Hospitality-insights-reputation-winery

How Wineries Build Their Reputation

A host of parameters factor into the cost of wine, some are related to the intrinsic quality of the wine…and some have more to do with the strategy developed by the brands.

In the world of wine, it is important to differentiate between individual reputation and collective reputation. Disassociating the two is crucial because it helps wine drinkers understand the price differences between two wineries that share the same appellation.

Collective reputation is created by the efforts of economic players in the same region (e.g., collectives, etc.) and enables winemakers to put a name (appellation) that will tie it to a very specific grape-growing region, or terroir.

Individual reputation, however, is forged by the work of the winemaker (or brand) on his or her own land, which is part of broader region or appellation.

These two components that form a reputation can explain the difference in price between an affordable and an expensive wine. Some wineries have built an individual reputation and created a special status. Having acquired this status, wineries can generate value for their brands in the eyes of their customers. Thereafter, the price of their wine can decouple from production costs and the intrinsic qualities of the wine itself.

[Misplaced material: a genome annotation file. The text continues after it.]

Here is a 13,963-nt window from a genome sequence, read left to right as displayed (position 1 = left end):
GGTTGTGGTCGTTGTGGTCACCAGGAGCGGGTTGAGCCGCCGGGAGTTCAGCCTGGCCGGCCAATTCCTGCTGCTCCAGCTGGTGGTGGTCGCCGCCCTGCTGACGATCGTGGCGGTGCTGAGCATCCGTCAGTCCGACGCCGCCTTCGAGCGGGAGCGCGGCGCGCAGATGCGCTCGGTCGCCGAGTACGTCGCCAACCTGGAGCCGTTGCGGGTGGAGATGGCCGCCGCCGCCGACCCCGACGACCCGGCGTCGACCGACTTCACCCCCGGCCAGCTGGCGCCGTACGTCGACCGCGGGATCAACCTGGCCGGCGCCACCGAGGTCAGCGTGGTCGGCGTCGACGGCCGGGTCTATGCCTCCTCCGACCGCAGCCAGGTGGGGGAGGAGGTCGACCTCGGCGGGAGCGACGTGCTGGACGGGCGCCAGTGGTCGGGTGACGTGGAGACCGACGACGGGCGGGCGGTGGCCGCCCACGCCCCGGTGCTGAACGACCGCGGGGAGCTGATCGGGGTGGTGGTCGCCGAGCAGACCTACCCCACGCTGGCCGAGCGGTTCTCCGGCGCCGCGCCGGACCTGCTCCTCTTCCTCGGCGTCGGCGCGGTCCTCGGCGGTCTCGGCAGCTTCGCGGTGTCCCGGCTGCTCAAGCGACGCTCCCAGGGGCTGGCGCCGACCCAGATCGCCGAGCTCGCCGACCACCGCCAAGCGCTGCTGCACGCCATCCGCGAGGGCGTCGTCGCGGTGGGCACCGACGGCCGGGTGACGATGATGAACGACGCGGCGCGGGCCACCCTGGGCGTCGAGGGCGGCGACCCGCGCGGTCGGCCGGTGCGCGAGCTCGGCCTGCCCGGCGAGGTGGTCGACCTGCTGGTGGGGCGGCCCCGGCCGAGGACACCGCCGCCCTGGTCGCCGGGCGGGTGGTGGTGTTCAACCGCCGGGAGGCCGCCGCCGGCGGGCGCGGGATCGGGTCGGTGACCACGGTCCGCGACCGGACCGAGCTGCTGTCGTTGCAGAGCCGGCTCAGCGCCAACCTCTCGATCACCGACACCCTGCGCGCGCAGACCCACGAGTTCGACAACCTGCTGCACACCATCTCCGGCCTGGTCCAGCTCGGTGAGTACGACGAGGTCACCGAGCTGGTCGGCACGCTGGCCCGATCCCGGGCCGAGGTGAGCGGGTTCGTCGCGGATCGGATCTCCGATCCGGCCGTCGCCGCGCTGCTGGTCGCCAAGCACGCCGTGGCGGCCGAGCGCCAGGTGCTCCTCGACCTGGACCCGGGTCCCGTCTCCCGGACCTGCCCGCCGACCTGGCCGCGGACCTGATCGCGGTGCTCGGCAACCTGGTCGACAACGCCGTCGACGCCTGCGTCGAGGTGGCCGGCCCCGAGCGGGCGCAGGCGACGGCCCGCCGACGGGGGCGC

Collective reputation and appellation

Establishing a collective reputation is most of the time a prerequisite for wine producers. It lends credibility to the quality of the land shared by a group of professionals…especially if the wine producer is not well known on his own. For most producers, revenues depend on the recognition of the collective ‘brand’ as reflected by the appellation. In fact, the ‘appellation’ could be considered a ‘brand’. A brand, however, that is shared by many different “owners”.

History can also generate “brand awareness”. The Chinon appellation is an example of a collective effort (Garcia-Parpet, 2001) that used History to serve as a guarantee of quality. Chinon uses the symbolism of Rabelais, the Humanist writer from the Renaissance and a drinker of Chinon wine himself, as a cultural guarantor (Garciat-Parpet, 2004) that has enabled Chinon to affirm its historical reputation.

The history of wine and Bordeaux dates back to the 12th century via exchanges with England, which culminated in the 1855 Classement. The territory (and its geographic environment) and heritage belong to all producers, a rising tide that lifts all boats.